2012
05.24

Every time Microsoft gave us a new version of Hyper-V (including W2008 R2 SP1) we got more features to get the solution closer in functionality to the competition.  With the current W2008 R2 SP release, I reckon that we have a solution that is superior to most vSphere deployments (think of licensed or employed features).  Every objection, one after the next, was knocked down: Live Migration, CSV, Dynamic Memory, and so on.  The last objection was NIC teaming … VMware had it but Microsoft didn’t have a supported solution.

True, MSFT hasn’t had NIC teaming and there’s a KB article which says they don’t support it.  NIC teaming is something that the likes of HP, Dell, Intel and Broadcom provided using their software.  If you had a problem, MSFT might ask you to remove it.  And guess what, just about every networking issue I’ve heard on on Hyper-V was driver or NIC teaming related.

As a result, I’ve always recommended against NIC teaming using OEM software.

We want NIC teaming!  That was the cry … every time, every event, every month.  And the usual response from Microsoft is “we heard you but we don’t talk about futures”.  Then Build came along in 2011, and they announced that NIC teaming would be included in W2012 and fully supported for Hyper-V and Failover Clustering.

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NIC teaming gives us LBFO.  In other words, we can aggregate the bandwidth of NICs and have automatic failover between NICs.  If I had 2 * 10 GbE NICs then I could team them to have a single pipe with 20 Gbps if both NICs are working and connected.  With failover we typically connect both NICs to ports on different access switches.  The result is that if one switch, it’s NIC becomes disconnected, but the other one stays connected and the team stays up and running, leaving the dependent services available to the network and their clients.

Here’s a few facts about W2012 NIC teaming:

  • We can connect up to 32 NICs in a single team.  That’s a lot of bandwidth!
  • NICs in a single team can be different models from the same manufacturer or even NICs from different manufacturers.  Seeing as drivers can be troublesome, maybe you want to mix Intel and Broadcom NICs in a team for extreme uptime.  Then a dodgy driver has a lesser chance of bringing down your services.
  • There are multiple teaming modes for a team: Generic/Static Teaming requires the switches to be configured for the team and isn’t dynamic.  LACP is self-discovering and enables dynamic expansion and reduction of the NICs in the team.  Switch independent works with just a single switch – switches have no knowledge of the team.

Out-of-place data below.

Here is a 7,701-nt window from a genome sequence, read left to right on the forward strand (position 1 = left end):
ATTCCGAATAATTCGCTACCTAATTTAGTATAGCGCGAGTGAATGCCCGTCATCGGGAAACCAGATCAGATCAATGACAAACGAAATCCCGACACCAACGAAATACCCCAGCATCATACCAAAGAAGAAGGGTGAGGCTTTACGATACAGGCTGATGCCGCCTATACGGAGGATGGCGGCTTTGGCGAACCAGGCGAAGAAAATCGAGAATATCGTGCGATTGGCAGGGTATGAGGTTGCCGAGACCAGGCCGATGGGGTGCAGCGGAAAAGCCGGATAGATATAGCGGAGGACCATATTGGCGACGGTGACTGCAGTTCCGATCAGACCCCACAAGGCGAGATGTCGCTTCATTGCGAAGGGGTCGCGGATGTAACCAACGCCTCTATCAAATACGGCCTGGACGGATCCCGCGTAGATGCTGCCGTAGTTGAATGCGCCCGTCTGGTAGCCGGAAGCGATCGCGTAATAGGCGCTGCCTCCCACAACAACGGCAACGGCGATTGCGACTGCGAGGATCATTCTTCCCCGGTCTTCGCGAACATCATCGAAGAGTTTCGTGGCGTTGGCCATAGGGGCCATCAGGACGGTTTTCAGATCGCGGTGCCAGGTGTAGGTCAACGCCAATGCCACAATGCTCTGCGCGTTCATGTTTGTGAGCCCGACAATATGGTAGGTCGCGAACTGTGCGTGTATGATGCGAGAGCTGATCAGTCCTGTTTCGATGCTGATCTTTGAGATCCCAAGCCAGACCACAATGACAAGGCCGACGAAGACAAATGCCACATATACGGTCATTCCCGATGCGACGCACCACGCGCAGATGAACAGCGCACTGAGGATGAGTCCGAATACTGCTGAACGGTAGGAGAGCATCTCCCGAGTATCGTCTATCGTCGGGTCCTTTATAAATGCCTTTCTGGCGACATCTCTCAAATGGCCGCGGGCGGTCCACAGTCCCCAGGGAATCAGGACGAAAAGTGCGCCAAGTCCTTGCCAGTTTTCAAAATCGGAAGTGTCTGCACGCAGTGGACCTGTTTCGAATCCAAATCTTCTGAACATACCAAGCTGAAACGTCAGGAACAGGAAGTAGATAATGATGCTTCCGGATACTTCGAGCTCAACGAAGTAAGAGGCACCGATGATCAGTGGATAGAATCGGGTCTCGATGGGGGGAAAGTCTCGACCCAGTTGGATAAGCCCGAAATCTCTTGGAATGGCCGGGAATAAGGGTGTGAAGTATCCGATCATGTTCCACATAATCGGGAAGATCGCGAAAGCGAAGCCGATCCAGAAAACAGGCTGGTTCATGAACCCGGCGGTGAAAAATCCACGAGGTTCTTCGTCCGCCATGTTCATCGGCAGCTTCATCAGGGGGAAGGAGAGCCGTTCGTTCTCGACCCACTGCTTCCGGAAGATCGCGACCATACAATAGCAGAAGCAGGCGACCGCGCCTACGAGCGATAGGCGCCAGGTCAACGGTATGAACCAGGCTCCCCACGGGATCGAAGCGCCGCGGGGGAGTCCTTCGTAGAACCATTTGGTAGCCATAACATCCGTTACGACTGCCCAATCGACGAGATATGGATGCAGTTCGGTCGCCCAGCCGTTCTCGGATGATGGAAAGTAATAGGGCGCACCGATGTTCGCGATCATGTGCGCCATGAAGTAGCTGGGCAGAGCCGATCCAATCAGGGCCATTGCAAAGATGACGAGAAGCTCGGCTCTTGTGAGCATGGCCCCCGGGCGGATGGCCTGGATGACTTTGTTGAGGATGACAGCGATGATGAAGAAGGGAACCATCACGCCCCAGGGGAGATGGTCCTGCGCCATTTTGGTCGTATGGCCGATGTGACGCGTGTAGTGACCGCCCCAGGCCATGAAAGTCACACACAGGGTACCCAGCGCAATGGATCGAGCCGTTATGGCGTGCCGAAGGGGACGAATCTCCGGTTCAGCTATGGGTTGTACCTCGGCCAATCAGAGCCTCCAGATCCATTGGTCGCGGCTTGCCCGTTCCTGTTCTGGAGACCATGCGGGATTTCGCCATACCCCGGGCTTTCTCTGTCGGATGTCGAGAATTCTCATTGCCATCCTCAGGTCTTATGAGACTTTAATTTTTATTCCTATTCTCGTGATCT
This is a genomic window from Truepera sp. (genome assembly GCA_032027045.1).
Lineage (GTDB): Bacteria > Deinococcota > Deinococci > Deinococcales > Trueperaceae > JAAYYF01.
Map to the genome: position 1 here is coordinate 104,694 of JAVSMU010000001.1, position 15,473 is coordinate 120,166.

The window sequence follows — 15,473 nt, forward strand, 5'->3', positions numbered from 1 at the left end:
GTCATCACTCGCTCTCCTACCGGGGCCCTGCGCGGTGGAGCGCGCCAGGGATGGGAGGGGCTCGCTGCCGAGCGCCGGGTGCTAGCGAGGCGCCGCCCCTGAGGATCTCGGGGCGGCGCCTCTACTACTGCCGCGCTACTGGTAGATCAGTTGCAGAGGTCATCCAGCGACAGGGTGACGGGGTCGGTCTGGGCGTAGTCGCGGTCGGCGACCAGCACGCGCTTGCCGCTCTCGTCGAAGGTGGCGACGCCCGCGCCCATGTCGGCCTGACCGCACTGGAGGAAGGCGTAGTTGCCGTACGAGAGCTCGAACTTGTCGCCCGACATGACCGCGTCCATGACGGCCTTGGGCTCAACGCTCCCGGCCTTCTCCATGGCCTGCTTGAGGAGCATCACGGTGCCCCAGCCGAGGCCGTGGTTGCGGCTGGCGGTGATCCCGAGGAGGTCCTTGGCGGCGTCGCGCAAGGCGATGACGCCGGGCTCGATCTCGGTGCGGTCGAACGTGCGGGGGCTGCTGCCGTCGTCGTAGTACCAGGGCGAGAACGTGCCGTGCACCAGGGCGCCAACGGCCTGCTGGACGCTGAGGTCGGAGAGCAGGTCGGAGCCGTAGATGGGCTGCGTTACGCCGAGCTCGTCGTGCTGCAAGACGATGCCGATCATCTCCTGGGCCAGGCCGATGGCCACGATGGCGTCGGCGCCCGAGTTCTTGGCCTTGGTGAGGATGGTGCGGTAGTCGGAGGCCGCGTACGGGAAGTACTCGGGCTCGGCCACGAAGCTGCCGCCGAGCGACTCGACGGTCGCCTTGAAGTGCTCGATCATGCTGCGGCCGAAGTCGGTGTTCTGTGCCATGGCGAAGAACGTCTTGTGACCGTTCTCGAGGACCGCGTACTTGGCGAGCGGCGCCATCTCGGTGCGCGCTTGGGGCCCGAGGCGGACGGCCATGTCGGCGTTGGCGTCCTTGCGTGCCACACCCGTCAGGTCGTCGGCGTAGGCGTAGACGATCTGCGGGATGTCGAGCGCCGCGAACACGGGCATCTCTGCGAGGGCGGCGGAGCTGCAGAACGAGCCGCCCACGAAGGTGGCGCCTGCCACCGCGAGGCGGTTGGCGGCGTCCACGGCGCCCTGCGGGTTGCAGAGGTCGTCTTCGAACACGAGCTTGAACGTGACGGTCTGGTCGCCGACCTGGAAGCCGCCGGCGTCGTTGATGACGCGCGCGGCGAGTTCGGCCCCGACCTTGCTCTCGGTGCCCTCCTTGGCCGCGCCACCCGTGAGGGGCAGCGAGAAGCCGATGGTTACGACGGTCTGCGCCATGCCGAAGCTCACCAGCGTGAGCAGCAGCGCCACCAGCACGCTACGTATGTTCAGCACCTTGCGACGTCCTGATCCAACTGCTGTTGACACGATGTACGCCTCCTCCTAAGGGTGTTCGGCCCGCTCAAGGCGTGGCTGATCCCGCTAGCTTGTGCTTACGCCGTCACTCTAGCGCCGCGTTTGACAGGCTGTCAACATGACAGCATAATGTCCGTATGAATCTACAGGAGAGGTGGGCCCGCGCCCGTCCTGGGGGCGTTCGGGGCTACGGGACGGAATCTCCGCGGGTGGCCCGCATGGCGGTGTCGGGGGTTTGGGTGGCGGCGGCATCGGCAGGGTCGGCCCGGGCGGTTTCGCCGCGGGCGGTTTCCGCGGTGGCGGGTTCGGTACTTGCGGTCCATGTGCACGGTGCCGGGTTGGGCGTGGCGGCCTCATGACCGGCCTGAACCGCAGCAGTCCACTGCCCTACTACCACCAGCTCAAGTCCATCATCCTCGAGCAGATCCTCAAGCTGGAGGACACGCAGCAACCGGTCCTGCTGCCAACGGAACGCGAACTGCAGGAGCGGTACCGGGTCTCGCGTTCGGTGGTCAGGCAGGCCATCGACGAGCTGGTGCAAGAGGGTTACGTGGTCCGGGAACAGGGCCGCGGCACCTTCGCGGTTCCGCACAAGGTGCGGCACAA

• There are two hashing algorithms for traffic distribution in the NIC team.  With Hyper-V switch mode, a VM’s traffic is limited to a single NIC.  In lightly loaded hosts, this might no distribute the network load across the team.  Apparently it can work well on heavily loaded hosts with VMQ enabled.  Address hashing uses a hashing algorithm to spread the load across NICs.  There is 4-tuple hashing (great distribution) but it doesn’t work with “hidden” protocols such as IPsec and fails back to 2-tuple hashing.
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    NIC teaming is easy to set up.  You can use Server Manager (under Local Server) to create a team.  This GUI is similar to what I’ve seen from OEMs in the past. 

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    You can also use PowerShell cmdlets such as New-NetLbfoTeam and Set-VMNetworkAdapter.

    One of the cool things about a NIC team is that, just like with OEM versions, you can create virtual networks/connections on a team.  Each of those connections have have an IP stack, it’s own policies, and VLAN binding.

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    In the Hyper-V world, we can use NIC teams to do LBFO for important connections.  We can also use it for creating converged fabrics.  For example, I can take a 2U server with 2 * 10 GbE connections and use that team for all traffic.  I will need some more control … but that’s another blog post.